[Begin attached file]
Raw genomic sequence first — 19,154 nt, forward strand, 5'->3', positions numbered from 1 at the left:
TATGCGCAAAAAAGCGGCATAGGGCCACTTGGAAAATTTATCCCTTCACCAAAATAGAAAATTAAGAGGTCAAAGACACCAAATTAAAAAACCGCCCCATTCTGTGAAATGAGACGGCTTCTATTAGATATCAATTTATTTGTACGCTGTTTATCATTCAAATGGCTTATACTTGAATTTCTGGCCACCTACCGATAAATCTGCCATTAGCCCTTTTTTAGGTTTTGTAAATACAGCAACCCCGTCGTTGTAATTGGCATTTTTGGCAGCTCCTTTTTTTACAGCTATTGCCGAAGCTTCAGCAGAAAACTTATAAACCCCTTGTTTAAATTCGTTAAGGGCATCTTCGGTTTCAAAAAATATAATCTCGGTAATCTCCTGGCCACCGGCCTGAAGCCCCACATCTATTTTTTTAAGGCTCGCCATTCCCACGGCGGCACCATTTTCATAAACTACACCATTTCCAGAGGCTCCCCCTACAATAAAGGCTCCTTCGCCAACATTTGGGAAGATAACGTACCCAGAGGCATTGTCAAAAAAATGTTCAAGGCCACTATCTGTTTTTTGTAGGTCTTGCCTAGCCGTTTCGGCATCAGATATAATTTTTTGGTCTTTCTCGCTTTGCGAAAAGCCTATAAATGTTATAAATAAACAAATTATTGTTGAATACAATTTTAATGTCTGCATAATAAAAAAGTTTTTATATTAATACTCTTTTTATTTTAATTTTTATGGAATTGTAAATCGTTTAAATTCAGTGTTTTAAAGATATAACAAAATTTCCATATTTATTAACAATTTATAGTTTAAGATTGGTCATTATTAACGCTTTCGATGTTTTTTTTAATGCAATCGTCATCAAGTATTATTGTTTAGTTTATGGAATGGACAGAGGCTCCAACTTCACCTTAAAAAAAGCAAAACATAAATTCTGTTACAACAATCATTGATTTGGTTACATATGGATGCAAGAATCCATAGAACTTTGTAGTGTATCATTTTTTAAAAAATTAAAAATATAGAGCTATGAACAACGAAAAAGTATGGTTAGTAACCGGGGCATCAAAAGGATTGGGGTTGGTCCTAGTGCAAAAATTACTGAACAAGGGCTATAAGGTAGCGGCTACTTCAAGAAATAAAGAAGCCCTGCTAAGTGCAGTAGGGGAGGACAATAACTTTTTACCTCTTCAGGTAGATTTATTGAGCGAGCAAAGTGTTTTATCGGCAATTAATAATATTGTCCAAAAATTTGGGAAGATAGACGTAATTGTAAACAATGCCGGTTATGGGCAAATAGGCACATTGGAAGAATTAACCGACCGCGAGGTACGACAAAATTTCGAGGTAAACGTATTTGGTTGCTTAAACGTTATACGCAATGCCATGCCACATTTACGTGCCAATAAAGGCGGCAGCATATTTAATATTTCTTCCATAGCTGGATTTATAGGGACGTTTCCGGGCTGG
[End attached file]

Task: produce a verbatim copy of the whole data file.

Raw genomic sequence first — 19,154 nt, forward strand, 5'->3', positions numbered from 1 at the left:
TATGCGCAAAAAAGCGGCATAGGGCCACTTGGAAAATTTATCCCTTCACCAAAATAGAAAATTAAGAGGTCAAAGACACCAAATTAAAAAACCGCCCCATTCTGTGAAATGAGACGGCTTCTATTAGATATCAATTTATTTGTACGCTGTTTATCATTCAAATGGCTTATACTTGAATTTCTGGCCACCTACCGATAAATCTGCCATTAGCCCTTTTTTAGGTTTTGTAAATACAGCAACCCCGTCGTTGTAATTGGCATTTTTGGCAGCTCCTTTTTTTACAGCTATTGCCGAAGCTTCAGCAGAAAACTTATAAACCCCTTGTTTAAATTCGTTAAGGGCATCTTCGGTTTCAAAAAATATAATCTCGGTAATCTCCTGGCCACCGGCCTGAAGCCCCACATCTATTTTTTTAAGGCTCGCCATTCCCACGGCGGCACCATTTTCATAAACTACACCATTTCCAGAGGCTCCCCCTACAATAAAGGCTCCTTCGCCAACATTTGGGAAGATAACGTACCCAGAGGCATTGTCAAAAAAATGTTCAAGGCCACTATCTGTTTTTTGTAGGTCTTGCCTAGCCGTTTCGGCATCAGATATAATTTTTTGGTCTTTCTCGCTTTGCGAAAAGCCTATAAATGTTATAAATAAACAAATTATTGTTGAATACAATTTTAATGTCTGCATAATAAAAAAGTTTTTATATTAATACTCTTTTTATTTTAATTTTTATGGAATTGTAAATCGTTTAAATTCAGTGTTTTAAAGATATAACAAAATTTCCATATTTATTAACAATTTATAGTTTAAGATTGGTCATTATTAACGCTTTCGATGTTTTTTTTAATGCAATCGTCATCAAGTATTATTGTTTAGTTTATGGAATGGACAGAGGCTCCAACTTCACCTTAAAAAAAGCAAAACATAAATTCTGTTACAACAATCATTGATTTGGTTACATATGGATGCAAGAATCCATAGAACTTTGTAGTGTATCATTTTTTAAAAAATTAAAAATATAGAGCTATGAACAACGAAAAAGTATGGTTAGTAACCGGGGCATCAAAAGGATTGGGGTTGGTCCTAGTGCAAAAATTACTGAACAAGGGCTATAAGGTAGCGGCTACTTCAAGAAATAAAGAAGCCCTGCTAAGTGCAGTAGGGGAGGACAATAACTTTTTACCTCTTCAGGTAGATTTATTGAGCGAGCAAAGTGTTTTATCGGCAATTAATAATATTGTCCAAAAATTTGGGAAGATAGACGTAATTGTAAACAATGCCGGTTATGGGCAAATAGGCACATTGGAAGAATTAACCGACCGCGAGGTACGACAAAATTTCGAGGTAAACGTATTTGGTTGCTTAAACGTTATACGCAATGCCATGCCACATTTACGTGCCAATAAAGGCGGCAGCATATTTAATATTTCTTCCATAGCTGGATTTATAGGGACGTTTCCGGGCTGG